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Psychology (9,697)
PSYB65H3 (479)
Ted Petit (185)
Chapter 16

chapter 16 psyb65

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Ted Petit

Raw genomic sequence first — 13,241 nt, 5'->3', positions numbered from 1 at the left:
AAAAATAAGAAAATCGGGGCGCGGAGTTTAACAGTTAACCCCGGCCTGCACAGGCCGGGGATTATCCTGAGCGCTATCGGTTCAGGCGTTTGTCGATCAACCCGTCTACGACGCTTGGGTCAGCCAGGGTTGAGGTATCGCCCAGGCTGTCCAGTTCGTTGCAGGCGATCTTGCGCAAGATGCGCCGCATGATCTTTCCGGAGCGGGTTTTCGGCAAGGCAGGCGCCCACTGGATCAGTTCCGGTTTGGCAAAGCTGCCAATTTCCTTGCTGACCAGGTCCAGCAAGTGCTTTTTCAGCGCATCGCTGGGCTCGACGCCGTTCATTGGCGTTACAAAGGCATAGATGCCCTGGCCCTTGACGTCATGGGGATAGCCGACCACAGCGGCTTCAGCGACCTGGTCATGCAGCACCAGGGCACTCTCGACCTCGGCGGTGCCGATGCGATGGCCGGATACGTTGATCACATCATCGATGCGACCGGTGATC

Psyb65 – chapter 16 Recovery of function  The normal adult brain produces new neurons and that neural death is a normal part of brain development  Understanding why and how recovery occurs is the best hope to cure brain damage  Understanding neural degeneration, regeneration and organization in the intact central nervous system will provide us with possible treatments and therapy to improve the quality of life of brain damage Neural degeneration, regeneration and reorganization  Autopsy means to see for oneself. Its where the death rejoices to teach those who live  It gives researches valuable information about how various disease and conditions affect the body which could result in possible treatment  Many neurological disease are cause by dearth of neurons or glia Degeneration:  All cells, including neurons die in one of 2 ways 1. Necrosis: when there is an overwhelming failure to maintain homeostasis within the neuron 2. Apoptosis: programmed neural death, the neuron uses its own machinery to ensure its own death (neural suicide)  Necrosis: o When they lose their ability to regulate their internal environment, swelling and membrane bursting occur. o The membranes that encase the organelle and vesicles also burst. o This burst is called the lysis and it spills the content of the neuron into the extracellular space, o It’s always an abnormal event, normally associated with damage that occurs rapidly such as 1. mechanical damage of neurons (tumors) 2. event that cause disruption to ion channel (anoxia) 3. results of infection (meningitis)  any disruption to homeostatic that cannot be compensated by the neuron results in necrotic cell death  Ischemia: disruption in blood flow that results from strokes of heart attacks  It can reduce or terminate ATP production in the neuron since the sodium potassium pumps relies on ATP to power its opening and closing, there is a stoppage of sodium potassium pump and inability to regulate their levels after action potential  If the neuron fails to regulate sodium and potassium it also fails to regulate water and calcium.  Failure to regulate intracellular calcium results in accumulation which is responsible for much of the damage that occurs after the initial ischemic event  Acquire injury such as traumatic brain injury: results in alterations in the release of glutamate, which is an excitatory amino acid neurotransmitter that is involved in fast excitatory event in the NS.  Glutamate is itself toxic to neurons: known as excitotoxicity: the ability to of specific compound to both excite neurons and kill them  Primary neural death: neurons death that occurs immediately after trauma, when glutamate is release in excess o Primary death can occur when the system itself exhausts the resources and overwhelms homeostatic mechanisms o High concentrations of excitotoxins can results in neurons exciting themselves to death  Calcium plays a major role in excitotoxic cell death: secondary neuronal death which is the death of neurons following the primary event is from a large-scale influx of calcium into the neuron  Excess release o glutamate can results in a sustained and excessive influx of calcium Apoptosis;  Programmed cell death the main difference between apoptosis and necrosis is that apoptosis is an active process that uses cellular energy to effect death  Apoptosis is characterized by dead cells I which the nucleus is condensed into a tangle of DNA fragments, and intact cell membranes  It’s a feature of normal development of neurons,  Some people think that neurons are on the verge of apoptotic cell death  It can be imitated in a variety of ways, including damage to the DNA of the neurons, damage cause by free radicals and withdrawal of tropic factors require for normal development  The presence of necrotic neurons can induce nearby neurons to go through apoptosis  It is regulated by genes, which trigger proteins known as caspases that are responsible for destruction got the neuron.  It has been observed following acute event such as stroke and TBI Regeneration  Most of the time in the CNS neurogenesis does not occur therefore there is permanent loss of neuron  Collateral sprouting: undamaged neurons sprout new axon collaterals to innervate targets  Regenerative sprouting: If the entire neuron is not damages, there is also the possibility that the damage potion could regrow Collateral sprouting:  When cutting one of the two main inputs the number of synapses in the septum returned to prelesion levels, owing to collateral spouting of the axons of the undamaged input.  The adult CNS was capable of producing new axons  Plasticity: ability to change in response to events underlies a number of normal processes, including development and somatosensory function,  There’s a critical period in which this plasticity can be exhibited, in many parts of the brain such as the sensory cortex, motor cortex, auditory cortex and hippocampus  It may be the basis for neural reorganization following injury Regenerative sprouting:  Mammalian species, regeneration usually occurs only within the peripheral nervous system,  Axotomy (cutting of an axon) in the PNS results in axon regrowth  The PNS often fully recovers from axotomy the CNS does not  Events that lead to CNS axotomy like spinal injuries result in permanent loss of the axons and a permanent loss of functions  What’s the difference between PNS and CNS? How come PNS neurons regenerate? o Theory: CNS axons are not capable of regeneration – they damage the dorsal roots of spinal nerves, since it begins in the CNS and ends in the PNS, when the dorsal root is damages in the PNS it regenerates o When the dorsal root is damaged I the spinal cord, it does not regenerate, meaning although the axon has the potential to regenerate, the environment of the CNS does not permit it to do so o One major difference between he axons in the PNS and those in the CNS is the type of glia cells that surround them  PINS are myelinated by Schwann cells, whereas axons in the CNS are myelinated by oligodendroctye.  If they transplanted the PNS nerve tissue into the CNS, it will regrow until it reaches the CNS tissue and it will stop  Both astrocytes and oligodendrocytes appear to actively inhibit axonal growth Neurogenesis  It was believed that neurogenesis in the adult mammalian CNS did not occur  Much of the enurogenesis occurs before birth, during the second half of he embryo’s life  Even when neurogenesis occurs following birth, it’s restricted to the prenatal period (immediately after birth)  2 areas of the mammalian CNS that demonstrate neurogensis in adulthood: o 1. The neurons of the olfactory bulb o 2. Neurons in the dentate gyrus of the hippocampus  The rate of neurgoeneis appears to be inhibited by age and by stress  Suggested that the decrease in neurogenesis is related to the steroid hormone “corticosterone” commonly associated with stress responses  Steroids hormones are important factors in inflammatory responses  Neurons are postmitoris : it cannot use mitosis to divide and produce new copies of themselves  New neurons appear to come from populations of stem or precursor cells in the brain  Stem cells are cells that can become any type of cell in the body, whereas progenitor cells are committed to stem cells o They come from stem cells and are committed to becoming a specific type of cell, o Stem cells have been found within the sugranular later of the hippocampus and the floor and walls of the lateral ventricles o Some migrate a short distance to the dentate gyrus wh